First, a story. My father liked chili. Not flamethrower hot Texas chili but the mild generic diner kind. My mother as I might have mentioned before wasn’t a superstar cook. She had recipes but most of what we ate was ordinary. That was until one day she found a recipe for chili on the back of a Campbell’s soup can. It was simple, a pound of hamburger, a can of Campbell’s tomato soup, water, chili powder and kidney beans. It sucked. At ten I began to try to change it. After my mother died, I took over chili making duties. I made two batches, one kind of mundane for dad who enjoyed it and heat seeking chili for myself. Well, as time went on the recipe was modified and I came up with a personal favorite. Also I became an aficionado of chili recipes. My father discovered toasting cumin seeds and crushing them. It came out of a book by H. Allen Smith a newsman and storyteller extraordinaire. He wrote of the Terlingua, Texas chili cook-off. The story inspired me. The recipe is basically simple. There is one semi-expensive part, but it lasts forever, That’s making a general use chili powder. You make it once and store it and you can use it to make the chili of your choice.
Okay, let’s make chili powder. This type has no paprika which is an ingredient in a lot f chili powders to make them red and add some minor heat. The major part of chili powder is the peppers. You might have to hunt them up in the market or on-line a little research on the hotness of the peppers will help. If your market carries them they’ll have a gradated scale on the label telling you how hot they are. Hint: Habanero and Ghost chilies should be avoided unless you like being investigated for war crimes. Cascabel are nice and so are Arbols they’re mid range and you can make it hotter. To make the powder:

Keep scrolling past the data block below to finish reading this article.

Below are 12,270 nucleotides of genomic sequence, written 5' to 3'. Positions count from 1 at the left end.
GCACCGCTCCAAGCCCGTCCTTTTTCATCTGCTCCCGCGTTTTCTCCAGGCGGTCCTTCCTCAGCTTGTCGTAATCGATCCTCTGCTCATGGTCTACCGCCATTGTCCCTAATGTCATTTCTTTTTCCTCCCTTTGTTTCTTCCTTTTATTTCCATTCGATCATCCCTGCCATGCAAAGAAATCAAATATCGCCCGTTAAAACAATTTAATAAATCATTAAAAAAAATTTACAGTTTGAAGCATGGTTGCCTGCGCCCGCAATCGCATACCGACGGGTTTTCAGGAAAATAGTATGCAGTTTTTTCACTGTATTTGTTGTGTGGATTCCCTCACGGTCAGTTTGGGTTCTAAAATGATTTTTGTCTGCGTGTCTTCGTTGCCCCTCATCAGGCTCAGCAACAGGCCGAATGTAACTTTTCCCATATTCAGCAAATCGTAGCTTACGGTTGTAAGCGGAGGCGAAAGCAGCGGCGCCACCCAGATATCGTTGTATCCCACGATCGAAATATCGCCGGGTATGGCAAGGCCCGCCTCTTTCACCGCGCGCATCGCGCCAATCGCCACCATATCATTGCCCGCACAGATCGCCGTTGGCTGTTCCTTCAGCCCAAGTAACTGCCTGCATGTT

2.25 oz garlic powder
2.25 oz onion powder
.25 oz oregano (Italian is okay and available, Mexican is probably more authentic but it’s an acquired taste)
1 T kitchen salt
1 T black pepper
Dried chili peppers, your choice, toasted in a dry skillet and finely ground.
Okay here’s the hard part, combine all of the ingredients and store in an air-tight container.
2 pounds coarsely chopped beef
1/2 Cup diced onion
1 T vegetable oil
1 C dried beans or 1 can kidney, black or pinto beans rinsed
Beef stock or broth
5 T chili powder
1 small bag Fritos
Heat the oil and add the onion. When it begins to get translucent add beef and brown. Cover with beef stock, add chili powder and beans. If you’re using dried beans, pick and rinse them. Let them sit in water overnight. Drain, cover with unsalted water and cook until al dente. If you need more heat get a couple jalapenos, remove the ribs and seeds and brown with the onion. The Fritos, cut a teeny slit in the top of the bag and beat the bejeezus out of it until the chips are crushed. This’ll thicken up the chili. If you can find masa harina, make a slurry with beef stock and let it thicken the chili. If you want you can add a bottle or two of beer to the mix but I’m sober and don’t trust myself.
If you don’t want beef, try chicken. Get 3 pounds of thighs bone-in. Add the oil to a pot, brown the thighs in batches. Let them cool, pull off meat and skin. Drain off all but a tablespoon of the chicken fat and cook the onions add chicken stock and deglaze the pot. Add the chili powder and the meat, let them simmer. Do the beans the same way add them. Use some of the chicken fat to make a roux and whisk it in a little bit at a time.
Any meat is possible as are vegetarian chilies but I stick with beef and chicken. When the chili is done let it cool and refrigerate it. Any fat will come to the surface and you can dispose of it. It freezes well and will keep in the freezer six months. Serve it with the condiments of your choice but mine are oyster crackers.
Enjoy and have a nice week.